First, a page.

Art: For The Man Who Sees The Stars

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May I confess something to you?

 

I’ve always wanted to be an artist.

 

art

 

I’ve wanted to be a gymnast, a ballerina, a writer, a painter–all arts that require years of practice and refinement.

 

In many ways, being an artist is the hardest profession you can choose. Your life depends completely on how people view you. Do they like the way you move? Do they resonate with the way you write? Do they feel something when they see your work?

 

Art relies on emotional connection.

 

And good art takes a very, very long time.

 

Last year, I painted for the first time. I’d taken mandatory art classes in elementary school and attended birthday parties where we painted pottery, but I’d never really painted. I’d never chosen consciously to make a piece of art.

 

So I walked outside to my car and drove the half mile to Wal-Mart. I had lived in New Orleans for only a few weeks at the time and I didn’t know my way around the store. So I walked nearly every aisle trying to find paints. I’d never before shopped for art supplies.

 

Finally, I asked someone who directed me to the back of the store. On an end cap, I saw an on sale sign with packages of canvas. Four 12×16 canvases for $10. I heard once that canvas was expensive, so this seemed like God’s way of encouraging my art.

 

I walked down the aisle to find paint. Rows and rows of colors and brands and types confused me. I didn’t know what type of paint you should use on canvas. I pulled out my phone and Googled what I was sure was the stupidest question any hopeful artist could ever ask. What paint do you use for canvas?

 

I paced back and forth waiting for my slow Sprint connection to give me an answer. I felt like placing the package of canvas back on the shelf and walking out of the store. I would buy eggs or something and pretend I came to the store with a practical purpose instead of walking out head down ashamed of my failed art. This wasn’t me. I was no artist. I am no painter.

 

I slid my finger across my iPhone screen and saw the word acrylic and I thought “great!” Because the small containers of acrylic paint cost only 54 cents. If nothing else, this would be the cheapest hobby I could find.

 

So I grabbed three containers: dark blue, black, and white.

 

I looked around for paint brushes and found a package of 15 for only $4. They looked good enough for my low caliber of talent, so I grabbed them. I awkwardly carried my loot to the front of the store, trying to balance everything on the canvas without dropping anything.

 

I knew exactly what I planned to paint on one canvas. The other three were blank reminders that I knew nothing about art.

 

I waited a few days before I opened the paint brushes. I waited for that feeling inside me to go away, that feeling that kept mocking me openly for thinking I could be an artist.

 

Finally, one night after work, I came home to an empty apartment, opened the blue paint and the paint brushes and sat the canvas upright on my bookshelf. Then I turned it sideways. Then upright again, trying to figure out where to start painting. I flipped switches on and off on lights to see how I could best light my canvas. Lighting seemed important for painters.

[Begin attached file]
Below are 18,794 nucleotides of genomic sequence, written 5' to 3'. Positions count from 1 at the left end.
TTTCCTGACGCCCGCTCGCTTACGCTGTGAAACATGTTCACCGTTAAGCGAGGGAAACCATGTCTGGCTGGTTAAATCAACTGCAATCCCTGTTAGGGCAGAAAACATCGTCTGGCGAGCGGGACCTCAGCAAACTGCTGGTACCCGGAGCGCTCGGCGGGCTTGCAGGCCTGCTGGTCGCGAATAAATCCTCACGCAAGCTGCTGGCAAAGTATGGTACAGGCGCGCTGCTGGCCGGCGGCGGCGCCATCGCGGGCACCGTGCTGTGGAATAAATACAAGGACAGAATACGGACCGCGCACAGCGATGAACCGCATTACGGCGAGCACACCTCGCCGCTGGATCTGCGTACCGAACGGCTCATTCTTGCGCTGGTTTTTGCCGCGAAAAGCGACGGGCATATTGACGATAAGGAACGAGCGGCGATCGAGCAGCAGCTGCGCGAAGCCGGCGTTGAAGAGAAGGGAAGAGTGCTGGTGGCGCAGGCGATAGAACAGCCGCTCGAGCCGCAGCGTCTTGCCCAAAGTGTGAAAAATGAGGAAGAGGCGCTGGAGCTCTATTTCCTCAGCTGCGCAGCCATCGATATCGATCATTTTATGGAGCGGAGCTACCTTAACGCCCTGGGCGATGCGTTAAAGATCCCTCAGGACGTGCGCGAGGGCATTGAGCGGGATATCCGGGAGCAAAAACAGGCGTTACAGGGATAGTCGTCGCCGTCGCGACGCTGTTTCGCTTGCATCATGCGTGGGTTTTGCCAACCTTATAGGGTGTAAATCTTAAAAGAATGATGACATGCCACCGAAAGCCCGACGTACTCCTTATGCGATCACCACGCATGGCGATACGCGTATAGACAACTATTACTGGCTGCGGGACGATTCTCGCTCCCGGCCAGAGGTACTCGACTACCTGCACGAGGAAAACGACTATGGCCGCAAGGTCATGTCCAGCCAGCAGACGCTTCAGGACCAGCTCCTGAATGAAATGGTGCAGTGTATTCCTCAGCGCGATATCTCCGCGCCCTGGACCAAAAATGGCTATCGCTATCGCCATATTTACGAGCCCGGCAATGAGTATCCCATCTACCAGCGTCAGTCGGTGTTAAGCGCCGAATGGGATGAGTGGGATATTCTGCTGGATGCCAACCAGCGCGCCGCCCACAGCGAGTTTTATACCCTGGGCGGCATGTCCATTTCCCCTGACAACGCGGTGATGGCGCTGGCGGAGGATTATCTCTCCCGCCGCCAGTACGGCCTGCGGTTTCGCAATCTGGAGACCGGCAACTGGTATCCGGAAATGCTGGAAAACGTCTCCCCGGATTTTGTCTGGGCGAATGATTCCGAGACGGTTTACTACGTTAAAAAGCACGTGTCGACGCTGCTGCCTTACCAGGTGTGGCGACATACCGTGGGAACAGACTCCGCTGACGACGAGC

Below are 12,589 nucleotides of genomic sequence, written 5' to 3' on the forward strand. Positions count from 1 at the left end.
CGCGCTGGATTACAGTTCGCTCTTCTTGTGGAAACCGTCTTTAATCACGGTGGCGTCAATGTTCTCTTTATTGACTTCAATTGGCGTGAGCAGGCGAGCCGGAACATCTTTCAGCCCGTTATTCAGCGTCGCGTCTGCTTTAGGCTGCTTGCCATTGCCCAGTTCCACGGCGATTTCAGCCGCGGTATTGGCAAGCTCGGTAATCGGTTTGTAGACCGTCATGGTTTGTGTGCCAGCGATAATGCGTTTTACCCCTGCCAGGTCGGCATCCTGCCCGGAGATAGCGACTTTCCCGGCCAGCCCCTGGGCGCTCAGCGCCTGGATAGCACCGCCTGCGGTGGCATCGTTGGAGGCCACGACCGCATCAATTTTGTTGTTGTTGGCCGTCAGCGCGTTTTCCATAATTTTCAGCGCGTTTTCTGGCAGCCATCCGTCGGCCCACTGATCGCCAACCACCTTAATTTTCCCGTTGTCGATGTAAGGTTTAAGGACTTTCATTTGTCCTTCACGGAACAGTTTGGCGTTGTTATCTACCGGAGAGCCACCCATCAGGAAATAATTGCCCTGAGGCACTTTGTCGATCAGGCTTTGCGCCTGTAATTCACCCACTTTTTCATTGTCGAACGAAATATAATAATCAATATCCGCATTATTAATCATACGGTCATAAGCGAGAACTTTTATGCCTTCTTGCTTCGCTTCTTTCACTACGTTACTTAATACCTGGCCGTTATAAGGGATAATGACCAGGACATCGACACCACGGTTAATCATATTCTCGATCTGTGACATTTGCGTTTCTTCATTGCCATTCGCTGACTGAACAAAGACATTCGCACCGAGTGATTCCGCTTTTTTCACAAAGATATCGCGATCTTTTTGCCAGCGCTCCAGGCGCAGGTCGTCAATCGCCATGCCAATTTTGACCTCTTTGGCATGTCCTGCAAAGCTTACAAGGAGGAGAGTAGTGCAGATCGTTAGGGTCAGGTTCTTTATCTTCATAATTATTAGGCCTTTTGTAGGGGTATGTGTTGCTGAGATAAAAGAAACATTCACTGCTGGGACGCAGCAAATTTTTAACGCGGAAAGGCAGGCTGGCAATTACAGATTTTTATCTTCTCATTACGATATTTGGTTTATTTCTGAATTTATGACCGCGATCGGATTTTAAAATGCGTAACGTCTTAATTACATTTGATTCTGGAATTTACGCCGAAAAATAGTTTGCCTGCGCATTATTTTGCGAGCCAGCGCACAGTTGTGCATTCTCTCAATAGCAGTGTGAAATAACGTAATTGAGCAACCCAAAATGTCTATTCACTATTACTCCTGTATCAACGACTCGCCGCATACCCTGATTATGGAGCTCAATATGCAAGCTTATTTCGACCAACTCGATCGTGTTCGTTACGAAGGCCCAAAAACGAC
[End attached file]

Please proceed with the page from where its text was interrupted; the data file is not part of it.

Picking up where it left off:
I turned on all the lights, left the canvas upright and looked down at my brush and my paint. I sighed.

 

I walked to my kitchen, grabbed a small ceramic plate that one might use as a saucer for coffee, and squirted my blue paint onto the plate. I had no idea if it would ever wash off.

 

I carefully dipped my paintbrush into the paint and ran it across the canvas leaving clumps of liquid that dripped down the canvas. I took a step back to examine my handiwork. I ran the paintbrush across the clumps and smoothed them out until my brush no longer spread color. I dipped it into the paint again.

 

I covered every inch of that canvas, and some inches of the wall that served as my easel. A wash cloth easily removed the wet paint and I breathed a little easier knowing that my mistakes could be washed away.

 

I waited an hour and painted on another coat. The next day I painted another coat. Then another. My dark blue paint did not need four coats, but I did. I needed to sink into the motions.

 

I found a ruler and a pencil and drew six straight lines across the canvas to become prison bars, because I knew exactly what would I planned to paint.

 

My boyfriend had a scrap of paper once ripped from a legal pad tacked on the wall of his apartment. In scribbled handwriting, it said this phrase:

 

Two men looked out from prison bars,

one saw mud,

the other saw stars.

 

I marveled at this quote. One saw despair, one saw beauty. Just like art. One feels nothing, one is overwhelmed with emotion.

 

I mixed the white and black into a grey and painted in between my penciled prison bars. I took a step back and watched them dry. No line paralleled another. My prison bars resembled a haphazard game of pick up sticks instead of an architecturally sound jail.

 

I grabbed a smaller paintbrush and began to paint the words of this quote on each terrible gray bar. My hand shook as I tried to write the words in my best cursive.

 

I painted small white stars across the dark blue sky for the prisoner who only saw the stars.

 

I think that might be what creating art is about. You don’t put in the hours of work and second guessing for the man who sees the mud. You create the art for the man who sees the stars.

 

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This post is an excerpt from my upcoming ebook, From Type A to Class C. This ebook will be available for free to all email subscribers to my blog.